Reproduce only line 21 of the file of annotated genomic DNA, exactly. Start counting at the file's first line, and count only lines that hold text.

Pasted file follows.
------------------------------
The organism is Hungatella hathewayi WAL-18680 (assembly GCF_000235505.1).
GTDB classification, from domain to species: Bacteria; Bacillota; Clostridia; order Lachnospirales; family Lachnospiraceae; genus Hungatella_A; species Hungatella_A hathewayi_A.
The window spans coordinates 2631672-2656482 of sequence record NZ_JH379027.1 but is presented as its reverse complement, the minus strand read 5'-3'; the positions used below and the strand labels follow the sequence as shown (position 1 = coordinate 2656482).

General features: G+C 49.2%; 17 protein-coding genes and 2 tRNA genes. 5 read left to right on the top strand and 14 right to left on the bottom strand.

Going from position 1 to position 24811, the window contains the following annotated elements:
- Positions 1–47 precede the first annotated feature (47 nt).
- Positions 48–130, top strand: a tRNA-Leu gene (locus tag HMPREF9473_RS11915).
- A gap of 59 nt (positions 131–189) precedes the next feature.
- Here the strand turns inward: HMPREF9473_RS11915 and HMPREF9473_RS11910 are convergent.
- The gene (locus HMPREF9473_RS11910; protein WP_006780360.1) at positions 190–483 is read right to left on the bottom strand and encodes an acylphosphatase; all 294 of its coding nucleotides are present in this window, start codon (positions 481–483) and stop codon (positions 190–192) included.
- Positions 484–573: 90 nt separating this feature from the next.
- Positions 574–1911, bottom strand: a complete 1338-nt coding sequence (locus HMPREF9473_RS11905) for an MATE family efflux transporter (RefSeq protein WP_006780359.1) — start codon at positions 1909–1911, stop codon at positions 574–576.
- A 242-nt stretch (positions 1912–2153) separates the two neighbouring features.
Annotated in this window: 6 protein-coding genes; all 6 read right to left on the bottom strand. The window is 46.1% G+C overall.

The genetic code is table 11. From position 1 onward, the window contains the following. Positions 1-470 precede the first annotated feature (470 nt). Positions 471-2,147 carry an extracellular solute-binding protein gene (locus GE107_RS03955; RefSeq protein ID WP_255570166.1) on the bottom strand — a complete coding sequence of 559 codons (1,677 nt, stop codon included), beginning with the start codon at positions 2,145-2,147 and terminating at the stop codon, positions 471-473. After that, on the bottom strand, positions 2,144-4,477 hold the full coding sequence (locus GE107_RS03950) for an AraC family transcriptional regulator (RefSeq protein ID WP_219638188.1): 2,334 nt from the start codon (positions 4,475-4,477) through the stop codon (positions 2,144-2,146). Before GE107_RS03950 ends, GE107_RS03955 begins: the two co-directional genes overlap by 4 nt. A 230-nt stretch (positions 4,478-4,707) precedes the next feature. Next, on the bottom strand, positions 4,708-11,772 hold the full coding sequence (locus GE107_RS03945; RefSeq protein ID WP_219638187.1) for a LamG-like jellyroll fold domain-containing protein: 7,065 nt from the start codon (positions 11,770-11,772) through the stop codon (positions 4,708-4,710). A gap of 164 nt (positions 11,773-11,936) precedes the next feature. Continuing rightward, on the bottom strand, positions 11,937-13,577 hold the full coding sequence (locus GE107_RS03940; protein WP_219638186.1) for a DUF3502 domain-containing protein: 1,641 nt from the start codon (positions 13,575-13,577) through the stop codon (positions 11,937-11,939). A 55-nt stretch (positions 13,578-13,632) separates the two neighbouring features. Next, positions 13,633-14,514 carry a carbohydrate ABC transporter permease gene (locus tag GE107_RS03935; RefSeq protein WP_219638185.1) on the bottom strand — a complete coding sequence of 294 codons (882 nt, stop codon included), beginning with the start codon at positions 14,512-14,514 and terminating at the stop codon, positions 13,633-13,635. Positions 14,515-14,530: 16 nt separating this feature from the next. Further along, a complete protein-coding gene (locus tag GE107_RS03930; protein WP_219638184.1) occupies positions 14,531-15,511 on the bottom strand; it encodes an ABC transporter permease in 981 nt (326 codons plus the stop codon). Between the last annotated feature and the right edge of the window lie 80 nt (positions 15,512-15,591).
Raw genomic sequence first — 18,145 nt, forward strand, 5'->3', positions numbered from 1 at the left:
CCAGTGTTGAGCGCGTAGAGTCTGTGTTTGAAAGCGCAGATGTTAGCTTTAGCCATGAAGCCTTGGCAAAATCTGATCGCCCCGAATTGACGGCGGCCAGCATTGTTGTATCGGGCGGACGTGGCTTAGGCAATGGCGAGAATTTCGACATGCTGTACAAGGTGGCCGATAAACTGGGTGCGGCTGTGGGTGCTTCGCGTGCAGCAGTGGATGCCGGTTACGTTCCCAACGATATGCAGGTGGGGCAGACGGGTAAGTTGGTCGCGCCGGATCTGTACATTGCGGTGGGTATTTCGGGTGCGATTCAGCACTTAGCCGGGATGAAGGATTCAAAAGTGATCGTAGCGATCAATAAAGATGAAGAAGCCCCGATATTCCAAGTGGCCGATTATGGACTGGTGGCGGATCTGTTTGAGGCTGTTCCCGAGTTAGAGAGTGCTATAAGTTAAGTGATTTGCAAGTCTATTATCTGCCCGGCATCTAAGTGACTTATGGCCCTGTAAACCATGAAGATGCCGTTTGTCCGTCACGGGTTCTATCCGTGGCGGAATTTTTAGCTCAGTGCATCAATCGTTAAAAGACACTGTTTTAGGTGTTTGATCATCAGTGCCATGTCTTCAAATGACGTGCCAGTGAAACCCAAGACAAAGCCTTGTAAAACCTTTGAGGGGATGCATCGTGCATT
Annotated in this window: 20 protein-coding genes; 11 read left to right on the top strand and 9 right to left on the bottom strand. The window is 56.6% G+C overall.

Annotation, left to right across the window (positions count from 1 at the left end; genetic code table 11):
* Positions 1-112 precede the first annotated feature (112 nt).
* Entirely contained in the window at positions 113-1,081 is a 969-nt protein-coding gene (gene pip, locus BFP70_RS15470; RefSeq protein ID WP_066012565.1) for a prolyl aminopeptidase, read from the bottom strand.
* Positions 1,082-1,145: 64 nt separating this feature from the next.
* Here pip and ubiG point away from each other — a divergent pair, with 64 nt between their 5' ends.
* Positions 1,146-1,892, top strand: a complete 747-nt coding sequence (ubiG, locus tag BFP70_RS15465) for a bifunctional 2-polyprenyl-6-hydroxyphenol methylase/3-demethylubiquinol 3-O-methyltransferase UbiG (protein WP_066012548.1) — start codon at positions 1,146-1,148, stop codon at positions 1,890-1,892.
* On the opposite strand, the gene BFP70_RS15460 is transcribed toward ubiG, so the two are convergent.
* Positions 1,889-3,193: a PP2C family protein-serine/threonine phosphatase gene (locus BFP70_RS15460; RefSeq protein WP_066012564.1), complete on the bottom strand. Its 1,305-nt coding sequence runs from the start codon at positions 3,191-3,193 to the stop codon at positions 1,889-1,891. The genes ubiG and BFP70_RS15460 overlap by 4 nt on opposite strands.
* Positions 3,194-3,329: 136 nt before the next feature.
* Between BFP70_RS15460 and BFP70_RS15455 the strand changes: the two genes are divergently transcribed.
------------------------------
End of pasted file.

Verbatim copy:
* Entirely contained in the window at positions 113-1,081 is a 969-nt protein-coding gene (gene pip, locus BFP70_RS15470; RefSeq protein ID WP_066012565.1) for a prolyl aminopeptidase, read from the bottom strand.